The 17 Track CD includes:
It's really, really nice. I am also getting some repertoire ideas, maybe I'll steal 'em. I think y'all should sell loads of 'em once people get to hear it. It makes great listening on cold Vermont winter nights.
“I recently listened to a
self-titled CD of steel-string guitar duets and solos by the Borealis Guitar
Duo. The duo consists of Art Edelstein and Mike Fullerton. Art is an expert on
Celtic music, and has written the seminal book on Turlough O'Carolan, called
"Fair Melodies:Turlough O'Carolan - An Irish Harper". Mike is a
sensitive guitarist who offers an original tune and an Irish jig as solos and
adds tasty lines to Art's assertive approach in the duets.
“The CD contains some of the "greatest hits" of the Irish and Scottish genres - Carolan's "Sheebeg and Sheemore," "Captain O'Kane," and "Colonel John Irwin," as well as Scottish favorites like "The Sheep's Not for Shearing" and "Niel Gow's Lament on the Death of His Second Wife." The opening track, a Scottish reel called "Mill Brae," is a highlight of the CD.
“There is a distinctly waltz feel to this CD. Much of the music is in such strong 3/4 time that you may feel like getting up and squiring your lady or guy around the floor in response!
“Having myself just released a substantially unedited CD recorded at one sitting, I can relate to the spontaneity of this recording. If you want a refined, polished/sanitized CD, where every note seems to come from a digital sampler, then you should go elsewhere (and stay away from my recent release, too!). This CD is more like a live recording, where the boys (clearly having woodshedded together earlier) turned on the
recorder and had some musical fun together, with the mastering left to an engineer. If you want music that exudes the atmosphere of playing in your living room with friends, or at a club where the atmosphere is convivial and the drinks legal, then purchase and enjoy this CD.”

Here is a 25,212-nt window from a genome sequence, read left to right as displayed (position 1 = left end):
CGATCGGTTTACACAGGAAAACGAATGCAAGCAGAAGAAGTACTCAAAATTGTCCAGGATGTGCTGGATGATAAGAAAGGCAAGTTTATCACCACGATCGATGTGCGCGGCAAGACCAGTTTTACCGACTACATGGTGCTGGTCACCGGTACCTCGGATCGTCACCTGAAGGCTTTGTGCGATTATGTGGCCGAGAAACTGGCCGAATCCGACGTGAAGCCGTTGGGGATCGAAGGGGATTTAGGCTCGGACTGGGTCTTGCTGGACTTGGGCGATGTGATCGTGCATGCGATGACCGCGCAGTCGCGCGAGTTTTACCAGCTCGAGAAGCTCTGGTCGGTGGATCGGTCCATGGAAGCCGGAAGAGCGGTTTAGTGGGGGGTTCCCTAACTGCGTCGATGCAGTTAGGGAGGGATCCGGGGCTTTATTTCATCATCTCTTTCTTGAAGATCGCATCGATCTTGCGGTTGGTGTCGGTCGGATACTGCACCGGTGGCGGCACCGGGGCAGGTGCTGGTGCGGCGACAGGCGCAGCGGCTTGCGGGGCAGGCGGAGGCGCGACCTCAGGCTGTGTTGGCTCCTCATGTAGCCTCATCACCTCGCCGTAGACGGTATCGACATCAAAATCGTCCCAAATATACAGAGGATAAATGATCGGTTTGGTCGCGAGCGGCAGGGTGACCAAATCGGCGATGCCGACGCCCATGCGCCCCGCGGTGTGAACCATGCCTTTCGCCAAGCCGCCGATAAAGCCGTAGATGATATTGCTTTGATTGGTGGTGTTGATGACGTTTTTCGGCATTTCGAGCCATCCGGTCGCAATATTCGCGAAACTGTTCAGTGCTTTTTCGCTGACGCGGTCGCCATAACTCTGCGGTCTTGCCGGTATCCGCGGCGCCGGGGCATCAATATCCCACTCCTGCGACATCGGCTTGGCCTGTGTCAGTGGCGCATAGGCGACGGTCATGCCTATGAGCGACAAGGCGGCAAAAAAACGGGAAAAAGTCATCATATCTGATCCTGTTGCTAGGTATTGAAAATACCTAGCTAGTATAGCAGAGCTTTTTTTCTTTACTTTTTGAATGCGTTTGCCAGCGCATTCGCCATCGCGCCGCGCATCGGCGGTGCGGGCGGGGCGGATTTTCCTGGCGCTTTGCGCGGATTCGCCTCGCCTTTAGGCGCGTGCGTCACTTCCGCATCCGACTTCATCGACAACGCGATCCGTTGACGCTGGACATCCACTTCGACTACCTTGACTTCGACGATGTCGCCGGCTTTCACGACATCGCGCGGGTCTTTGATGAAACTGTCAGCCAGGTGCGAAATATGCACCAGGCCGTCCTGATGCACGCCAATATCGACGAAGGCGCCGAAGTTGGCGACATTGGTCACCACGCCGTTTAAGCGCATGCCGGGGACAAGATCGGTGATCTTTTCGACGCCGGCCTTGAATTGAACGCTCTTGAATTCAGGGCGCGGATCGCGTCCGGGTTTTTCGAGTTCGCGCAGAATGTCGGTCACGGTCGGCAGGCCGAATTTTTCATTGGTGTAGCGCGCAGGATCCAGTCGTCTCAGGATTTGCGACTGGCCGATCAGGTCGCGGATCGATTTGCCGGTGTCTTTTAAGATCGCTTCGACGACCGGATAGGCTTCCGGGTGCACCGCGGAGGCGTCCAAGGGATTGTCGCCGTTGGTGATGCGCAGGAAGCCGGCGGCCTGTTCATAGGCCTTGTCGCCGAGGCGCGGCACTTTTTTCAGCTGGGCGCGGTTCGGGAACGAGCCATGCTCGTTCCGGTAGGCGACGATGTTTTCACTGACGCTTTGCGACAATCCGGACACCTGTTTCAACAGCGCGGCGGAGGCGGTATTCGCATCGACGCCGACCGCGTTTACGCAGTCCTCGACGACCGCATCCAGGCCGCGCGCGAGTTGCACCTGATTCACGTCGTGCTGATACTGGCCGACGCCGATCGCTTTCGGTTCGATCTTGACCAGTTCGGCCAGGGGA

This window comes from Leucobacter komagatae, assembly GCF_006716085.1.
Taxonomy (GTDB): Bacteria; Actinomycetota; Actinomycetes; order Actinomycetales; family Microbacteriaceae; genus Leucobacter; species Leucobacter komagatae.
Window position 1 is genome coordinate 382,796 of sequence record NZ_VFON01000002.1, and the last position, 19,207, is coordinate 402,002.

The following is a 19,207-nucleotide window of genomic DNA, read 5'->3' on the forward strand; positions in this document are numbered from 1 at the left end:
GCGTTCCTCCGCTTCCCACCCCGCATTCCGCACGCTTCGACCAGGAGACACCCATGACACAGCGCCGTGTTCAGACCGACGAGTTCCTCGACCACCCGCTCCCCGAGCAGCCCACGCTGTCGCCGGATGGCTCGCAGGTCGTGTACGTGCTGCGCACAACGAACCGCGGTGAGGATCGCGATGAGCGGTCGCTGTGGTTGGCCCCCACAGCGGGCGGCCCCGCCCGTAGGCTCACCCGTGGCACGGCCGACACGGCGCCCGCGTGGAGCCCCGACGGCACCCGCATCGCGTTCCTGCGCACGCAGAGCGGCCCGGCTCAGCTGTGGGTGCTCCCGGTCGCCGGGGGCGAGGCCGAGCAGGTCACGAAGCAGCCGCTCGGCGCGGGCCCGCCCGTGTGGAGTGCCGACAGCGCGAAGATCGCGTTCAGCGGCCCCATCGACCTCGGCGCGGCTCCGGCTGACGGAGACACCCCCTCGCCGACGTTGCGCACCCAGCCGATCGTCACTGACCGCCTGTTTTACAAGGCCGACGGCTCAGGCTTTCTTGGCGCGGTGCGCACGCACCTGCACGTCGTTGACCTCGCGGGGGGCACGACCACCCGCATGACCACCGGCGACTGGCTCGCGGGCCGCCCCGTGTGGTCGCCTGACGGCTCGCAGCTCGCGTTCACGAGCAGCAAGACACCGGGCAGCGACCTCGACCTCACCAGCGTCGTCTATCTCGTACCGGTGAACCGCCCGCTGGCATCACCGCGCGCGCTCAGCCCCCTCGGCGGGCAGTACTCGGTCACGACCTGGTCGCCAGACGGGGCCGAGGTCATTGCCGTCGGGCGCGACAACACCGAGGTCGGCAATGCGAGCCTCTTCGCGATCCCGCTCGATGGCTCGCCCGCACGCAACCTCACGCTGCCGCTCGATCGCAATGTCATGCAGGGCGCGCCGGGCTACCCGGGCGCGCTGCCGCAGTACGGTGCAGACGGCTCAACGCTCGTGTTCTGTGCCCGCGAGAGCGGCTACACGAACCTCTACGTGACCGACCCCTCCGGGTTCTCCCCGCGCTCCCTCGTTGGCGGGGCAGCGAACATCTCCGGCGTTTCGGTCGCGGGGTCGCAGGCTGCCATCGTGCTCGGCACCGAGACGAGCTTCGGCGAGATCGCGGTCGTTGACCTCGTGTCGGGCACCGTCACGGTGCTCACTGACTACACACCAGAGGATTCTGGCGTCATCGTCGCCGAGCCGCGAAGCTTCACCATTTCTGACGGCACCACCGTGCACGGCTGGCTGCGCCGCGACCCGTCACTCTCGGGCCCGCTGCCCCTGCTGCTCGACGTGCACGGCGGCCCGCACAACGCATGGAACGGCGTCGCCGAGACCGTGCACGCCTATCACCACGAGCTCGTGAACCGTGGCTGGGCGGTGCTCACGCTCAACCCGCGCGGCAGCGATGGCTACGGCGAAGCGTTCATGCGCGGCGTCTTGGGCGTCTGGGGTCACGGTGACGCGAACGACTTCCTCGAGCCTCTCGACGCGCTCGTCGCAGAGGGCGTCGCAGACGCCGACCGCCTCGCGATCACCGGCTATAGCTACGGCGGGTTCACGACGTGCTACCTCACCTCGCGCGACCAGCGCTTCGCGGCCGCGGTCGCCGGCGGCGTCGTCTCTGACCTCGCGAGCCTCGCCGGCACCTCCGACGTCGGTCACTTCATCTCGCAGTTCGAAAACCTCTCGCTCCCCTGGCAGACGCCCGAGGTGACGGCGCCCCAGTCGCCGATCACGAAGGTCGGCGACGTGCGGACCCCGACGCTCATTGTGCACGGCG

By Robert Resnik [09.01.10]
In addition to being a music columnist for the Times Argus, central Vermont musician Art Edelstein  is also an acoustic-guitar maven, and a self-taught authority on the life and music of Turlough Carolan. That late-17th-century Irish harper composed many beautiful pieces of music that have become folkie standards. Edelstein’s second CD, Borealis Guitar Duo , is a duet project with his East Calais neighbor, Mike Fullerton. The record offers a selection of 17 lovingly played Irish and Scottish harp pieces, waltzes and country dance music, arranged for two steel-string guitars.
It’s always interesting to hear “ancient” harp music played on steel, because the harps built hundreds of years ago in northwestern Europe were all steel strung, unlike the gut- and nylon-strung harps that are common today. Steel strings make each note ring and give it a longer sustain. The old harpers reportedly plucked those strings with long, curved fingernails that would have made the tone even sharper. So the sound on Borealis Guitar Duo is closer to that of the original harps, for which the music was composed.
Edelstein and Fullerton are meticulous guitarists and have chosen to record their snazzy instruments with a minimum of reverb and no additional accompaniment, so the glorious sound of the guitars is unfiltered.